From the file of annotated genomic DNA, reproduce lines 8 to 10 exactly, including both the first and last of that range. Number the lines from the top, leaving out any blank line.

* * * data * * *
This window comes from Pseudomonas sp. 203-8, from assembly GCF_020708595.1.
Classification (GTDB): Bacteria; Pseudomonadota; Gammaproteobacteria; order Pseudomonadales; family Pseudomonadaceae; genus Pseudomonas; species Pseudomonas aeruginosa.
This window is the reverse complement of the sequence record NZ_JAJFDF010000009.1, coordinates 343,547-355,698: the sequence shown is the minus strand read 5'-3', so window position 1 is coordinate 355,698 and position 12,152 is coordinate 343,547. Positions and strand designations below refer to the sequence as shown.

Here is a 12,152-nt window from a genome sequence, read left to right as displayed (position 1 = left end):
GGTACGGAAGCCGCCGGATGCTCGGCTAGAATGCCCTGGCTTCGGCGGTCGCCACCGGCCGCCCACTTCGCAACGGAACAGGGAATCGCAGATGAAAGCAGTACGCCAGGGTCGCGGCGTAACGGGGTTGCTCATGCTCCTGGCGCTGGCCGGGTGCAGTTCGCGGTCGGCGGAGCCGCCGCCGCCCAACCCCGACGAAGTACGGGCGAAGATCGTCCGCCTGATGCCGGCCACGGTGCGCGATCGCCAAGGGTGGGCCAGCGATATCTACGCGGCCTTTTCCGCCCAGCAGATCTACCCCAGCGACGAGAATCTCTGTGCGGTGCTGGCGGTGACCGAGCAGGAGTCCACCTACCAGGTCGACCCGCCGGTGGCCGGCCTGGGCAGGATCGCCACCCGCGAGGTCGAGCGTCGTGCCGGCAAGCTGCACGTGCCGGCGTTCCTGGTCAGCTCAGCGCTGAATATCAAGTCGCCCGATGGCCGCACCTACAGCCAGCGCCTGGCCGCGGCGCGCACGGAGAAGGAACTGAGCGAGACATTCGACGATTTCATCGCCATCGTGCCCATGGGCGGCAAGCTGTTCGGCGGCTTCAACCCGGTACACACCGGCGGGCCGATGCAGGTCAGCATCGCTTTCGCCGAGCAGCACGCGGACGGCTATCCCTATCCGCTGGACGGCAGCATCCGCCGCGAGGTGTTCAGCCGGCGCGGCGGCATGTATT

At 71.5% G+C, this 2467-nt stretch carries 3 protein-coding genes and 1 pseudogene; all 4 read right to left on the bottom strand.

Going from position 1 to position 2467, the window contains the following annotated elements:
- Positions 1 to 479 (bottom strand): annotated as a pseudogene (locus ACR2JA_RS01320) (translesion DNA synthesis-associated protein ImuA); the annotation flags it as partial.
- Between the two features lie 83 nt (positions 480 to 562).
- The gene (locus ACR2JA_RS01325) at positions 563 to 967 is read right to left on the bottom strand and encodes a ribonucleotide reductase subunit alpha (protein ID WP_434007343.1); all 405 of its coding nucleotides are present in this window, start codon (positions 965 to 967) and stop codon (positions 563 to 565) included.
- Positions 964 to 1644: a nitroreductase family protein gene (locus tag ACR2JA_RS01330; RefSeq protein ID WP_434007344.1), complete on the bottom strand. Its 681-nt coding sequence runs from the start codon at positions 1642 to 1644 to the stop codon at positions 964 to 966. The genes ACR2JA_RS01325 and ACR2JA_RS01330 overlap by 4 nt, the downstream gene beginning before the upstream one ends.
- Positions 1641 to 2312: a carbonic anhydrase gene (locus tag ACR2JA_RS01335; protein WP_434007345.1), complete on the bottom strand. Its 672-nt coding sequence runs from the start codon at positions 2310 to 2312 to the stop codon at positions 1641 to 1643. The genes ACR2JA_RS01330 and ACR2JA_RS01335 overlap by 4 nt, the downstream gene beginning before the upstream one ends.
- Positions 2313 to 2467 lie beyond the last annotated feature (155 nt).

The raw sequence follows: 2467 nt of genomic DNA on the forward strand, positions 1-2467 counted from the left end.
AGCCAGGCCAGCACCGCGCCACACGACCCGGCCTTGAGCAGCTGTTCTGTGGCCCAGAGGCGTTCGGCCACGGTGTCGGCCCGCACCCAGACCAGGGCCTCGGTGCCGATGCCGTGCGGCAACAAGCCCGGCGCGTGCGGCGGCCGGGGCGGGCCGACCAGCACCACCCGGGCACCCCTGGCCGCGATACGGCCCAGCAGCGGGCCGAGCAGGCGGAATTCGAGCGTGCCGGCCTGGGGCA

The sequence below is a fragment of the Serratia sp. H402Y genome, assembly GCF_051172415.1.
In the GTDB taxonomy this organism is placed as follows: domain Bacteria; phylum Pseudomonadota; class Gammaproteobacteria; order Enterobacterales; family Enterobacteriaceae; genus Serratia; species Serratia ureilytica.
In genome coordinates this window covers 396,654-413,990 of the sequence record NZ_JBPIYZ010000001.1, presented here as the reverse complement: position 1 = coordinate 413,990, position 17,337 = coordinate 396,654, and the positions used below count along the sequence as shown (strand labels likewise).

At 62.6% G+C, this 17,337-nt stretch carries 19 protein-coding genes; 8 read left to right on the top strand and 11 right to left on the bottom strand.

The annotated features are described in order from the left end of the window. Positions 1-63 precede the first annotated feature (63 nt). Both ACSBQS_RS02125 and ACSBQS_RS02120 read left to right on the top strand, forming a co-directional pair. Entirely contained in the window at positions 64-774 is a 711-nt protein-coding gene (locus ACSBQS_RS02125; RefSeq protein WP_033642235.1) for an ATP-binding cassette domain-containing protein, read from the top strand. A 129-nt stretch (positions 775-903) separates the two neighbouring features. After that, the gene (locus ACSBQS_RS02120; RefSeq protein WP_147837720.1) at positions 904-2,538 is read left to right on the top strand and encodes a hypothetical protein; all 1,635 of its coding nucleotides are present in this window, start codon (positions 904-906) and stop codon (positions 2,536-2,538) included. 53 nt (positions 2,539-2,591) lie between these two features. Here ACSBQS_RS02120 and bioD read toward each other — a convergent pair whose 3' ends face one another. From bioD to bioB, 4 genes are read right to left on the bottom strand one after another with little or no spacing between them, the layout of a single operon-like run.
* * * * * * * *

- Positions 1 to 479 (bottom strand): annotated as a pseudogene (locus ACR2JA_RS01320) (translesion DNA synthesis-associated protein ImuA); the annotation flags it as partial.
- Between the two features lie 83 nt (positions 480 to 562).
- The gene (locus ACR2JA_RS01325) at positions 563 to 967 is read right to left on the bottom strand and encodes a ribonucleotide reductase subunit alpha (protein ID WP_434007343.1); all 405 of its coding nucleotides are present in this window, start codon (positions 965 to 967) and stop codon (positions 563 to 565) included.